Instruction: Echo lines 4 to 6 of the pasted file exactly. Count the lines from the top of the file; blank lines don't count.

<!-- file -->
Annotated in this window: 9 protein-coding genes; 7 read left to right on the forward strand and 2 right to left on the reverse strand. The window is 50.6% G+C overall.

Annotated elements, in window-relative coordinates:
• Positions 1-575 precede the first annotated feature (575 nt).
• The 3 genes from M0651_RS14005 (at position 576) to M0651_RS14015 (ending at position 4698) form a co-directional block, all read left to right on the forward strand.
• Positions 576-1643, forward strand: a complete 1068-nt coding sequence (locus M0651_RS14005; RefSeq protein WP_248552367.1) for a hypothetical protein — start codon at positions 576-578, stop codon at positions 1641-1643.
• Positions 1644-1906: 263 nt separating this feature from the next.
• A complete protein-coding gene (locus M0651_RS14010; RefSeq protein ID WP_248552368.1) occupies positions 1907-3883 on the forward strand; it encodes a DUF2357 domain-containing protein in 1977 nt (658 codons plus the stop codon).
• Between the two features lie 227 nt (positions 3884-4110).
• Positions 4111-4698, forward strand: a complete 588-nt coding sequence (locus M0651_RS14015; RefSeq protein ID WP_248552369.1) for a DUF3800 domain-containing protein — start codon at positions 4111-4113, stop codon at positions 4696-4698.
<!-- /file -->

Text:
• The 3 genes from M0651_RS14005 (at position 576) to M0651_RS14015 (ending at position 4698) form a co-directional block, all read left to right on the forward strand.
• Positions 576-1643, forward strand: a complete 1068-nt coding sequence (locus M0651_RS14005; RefSeq protein WP_248552367.1) for a hypothetical protein — start codon at positions 576-578, stop codon at positions 1641-1643.
• Positions 1644-1906: 263 nt separating this feature from the next.